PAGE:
Police Chief James Ahern said Monday he intends to continue using the forms, since the state forms do not supply him with the sufficient amount of information about applicants. The questionaire deals with the applicant's citizenship, medical history, military service, ecucational background and his residential history. State Atty. Gen. Robert K. Killian said in an opinion issued July 9 at the request of the State Board of Firearms Permit Examiners that municipal police departments "may not require a supplemental application for a permit to carry a pistol in addition to the application prescribed by the Commissioner of State Police.

Chief Ahern said Monday he bases his use of the forms on his right under a statute to detemrine the suitability of an applicant to carry a firearm. "I seriously question whether the state police can draw up a questionaire which will give me the information I need in terms of local urban problems." Ahern said. Ahern said he had consulted with other legal advisors, and feels what he is doing is "right—both morally and legally."

Bridgeport Post 10 September 1968
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5 Servicemen from state die in Viet action
WASHINGTON (UPI)—The Defense Department Friday identified five Pennsylvania servicemen killed in action in Vietnam. They were:
Spec. 4 Raymond J. Ahern, Jr., son of Mr. and Mrs. Raymond J. Ahern, Sr., 3818 Oak Drive, Philadelphia. . . . 
New Castle News 30 November 1968
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Social Notebook
—Mr. and Mrs. Charles Ahern and children, Kathy, Betsy, Dean and Kevin, spent Thanksgiving visiting his aunt, Mrs. Virginia Potter of 226 North Main St., and grandmother, Mrs. Florence Dean of 29½ Central Place.
Wellsville Daily Reporter 3 December 1968
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New Address For Suspect
The address of John Arthur O'Hearn, an asphalt paver arrested last week in Belmont on suspicion of assault with a deadly weapon, again has been changed, this time to 1427 East Third Avenue, San Mateo, according to the booking sheet at county jail. O'Hearn was arrested by Menlo Park police after months of investigation at 1080 Ralston Avenue, Belmont, but then his address was listed at 1796 Hamlet Street, San Mateo, where he lived seven years ago with his aunt. Neither of these are valid, residents there say. O'Hearn has been freed on bail.
San Mateo Times 23 April 1969
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Pelham Court
PELHAM—Acting Justice Philip Currier of Pelham was the presiding judge at the Municipal Court session. Making appearances before the court were: . . . Mary Ahern, 19, 121 Wentworth Ave., Lowell, Mass., pleaded guilty to a stop sign violation on Marsh and Mammoth Roads, and was fined $25.
Nashua Telegraph 18 June 1969
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Six nurses on theft charge
   Six nurses at a mental hospital were remanded on bail for two weeks at Barking Magistrates' Court yesterday charged with stealing and handling stolen goods and being in possession of dangerous drugs.
   Frederick Otto Prust, aged 43 ; his wife Eileen, aged 32, both of Abridge Caravan Park, Abridge, Essex ; David Richard Pyne, aged 33, his wife Anne, aged 23, of Goodmayes Avenue, Goodmayes, Essex, and Mary Lumley, aged 26 of Eastbrook Road, Goodmayes, were all charged with stealing. Mary Ahern, aged 38, of Eastbrook Road, Goodmayes, is charged with handling stolen goods. Miss Lumley is further charged with possessing dangerous drugs.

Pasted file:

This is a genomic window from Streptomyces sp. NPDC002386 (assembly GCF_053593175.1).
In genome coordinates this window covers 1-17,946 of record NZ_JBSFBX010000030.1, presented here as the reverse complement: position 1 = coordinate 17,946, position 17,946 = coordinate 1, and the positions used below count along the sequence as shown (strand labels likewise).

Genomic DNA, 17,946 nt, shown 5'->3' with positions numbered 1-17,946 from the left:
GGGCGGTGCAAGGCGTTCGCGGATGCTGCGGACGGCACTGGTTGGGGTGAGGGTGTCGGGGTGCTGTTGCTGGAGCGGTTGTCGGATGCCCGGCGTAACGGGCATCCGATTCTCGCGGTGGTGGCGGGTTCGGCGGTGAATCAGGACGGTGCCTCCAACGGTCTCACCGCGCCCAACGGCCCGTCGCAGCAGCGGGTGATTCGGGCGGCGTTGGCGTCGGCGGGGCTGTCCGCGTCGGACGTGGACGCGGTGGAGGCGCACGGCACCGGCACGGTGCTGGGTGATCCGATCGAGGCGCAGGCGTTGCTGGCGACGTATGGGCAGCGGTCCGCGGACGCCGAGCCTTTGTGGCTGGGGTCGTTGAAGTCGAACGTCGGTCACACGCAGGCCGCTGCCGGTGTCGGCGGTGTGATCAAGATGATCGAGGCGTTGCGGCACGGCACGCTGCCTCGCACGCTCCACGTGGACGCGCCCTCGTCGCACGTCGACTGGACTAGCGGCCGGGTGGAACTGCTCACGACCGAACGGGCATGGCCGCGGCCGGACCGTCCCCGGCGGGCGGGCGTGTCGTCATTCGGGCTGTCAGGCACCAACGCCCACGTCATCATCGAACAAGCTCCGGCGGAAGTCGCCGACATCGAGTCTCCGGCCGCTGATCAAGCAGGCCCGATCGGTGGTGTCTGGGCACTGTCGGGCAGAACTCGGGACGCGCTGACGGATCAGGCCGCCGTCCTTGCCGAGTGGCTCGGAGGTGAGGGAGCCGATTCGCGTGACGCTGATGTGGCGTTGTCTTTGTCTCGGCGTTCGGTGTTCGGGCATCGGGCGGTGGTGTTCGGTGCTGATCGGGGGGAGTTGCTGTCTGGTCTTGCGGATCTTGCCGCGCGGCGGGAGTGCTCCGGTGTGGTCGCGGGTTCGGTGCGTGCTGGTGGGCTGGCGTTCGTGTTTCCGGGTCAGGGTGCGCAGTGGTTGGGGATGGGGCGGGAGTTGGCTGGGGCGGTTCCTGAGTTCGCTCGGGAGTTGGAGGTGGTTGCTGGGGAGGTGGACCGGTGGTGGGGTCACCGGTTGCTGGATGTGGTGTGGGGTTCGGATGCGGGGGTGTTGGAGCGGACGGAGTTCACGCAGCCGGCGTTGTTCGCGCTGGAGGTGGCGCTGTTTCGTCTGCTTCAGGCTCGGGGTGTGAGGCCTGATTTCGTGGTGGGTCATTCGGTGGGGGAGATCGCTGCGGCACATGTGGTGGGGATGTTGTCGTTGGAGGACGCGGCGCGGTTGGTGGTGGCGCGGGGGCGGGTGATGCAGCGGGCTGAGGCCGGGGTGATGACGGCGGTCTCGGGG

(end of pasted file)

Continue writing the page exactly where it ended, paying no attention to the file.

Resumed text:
The Times 12 September 1969
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Brothers held on kidnap, rape charges
MINNEAPOLIS (AP)—A 16-year-old youth has been charged in connection with the kidnaping and rape of a 16-year-old suburban Minneapolis girl. Kenneth L. Ahearn of St. Cloud was arraigned in Hennepin County District Court Friday after being certified as an adult and ordered to stand trial. His case was continued for one week and the youth was held on $25,000 bond in Hennepin County Jail. The youth had not filed a plea yet to the charges, which include aggravated robbery, kidnapping, aggravated rape, aggravated assualt, indecent liberties and unauthorized use of an automobile.

Also charged in connction with the incident is Ahearn's 24-year-old brother, Kenneth [sic]. According to the complaint, the brothers hid in the back seat of the girls' [sic] car Sept. 30 near the Robinsdale post office. Authorities said the brothers surprised her, held a knife to her throat and forced her to drive to a wooded area near Maple Grove where they allegedly raped and robbed her.

Winona Daily News 1 December 1969
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In the Estate of
late of 7 Beechwood Grove, Dun Laoghaire, County Dublin Accountant deceased.
Notice is hereby given pursuant to Section 49 of the Succession Act 1965 that all persons claiming to have any claim against the Estate of the above deceased who died on the 16th day of March 1969 are hereby requested to furnish in writing particulars of such claims to the undersigned Solicitors for the Administratrix, to whom Letters of Administration Intestate were granted on 28th July, 1969 on or before 15th day of January 1970, after which date the Estate will be distriubuted having regard only to such claims of which particulars shall have been received as required.

Dated this 8th day of December, 1969.
      P. C. L. HALPENNY & SON, Solicitors,
      96 Upper George's Street,
      Dun Laoghaire.

The Irish Times 8 December 1969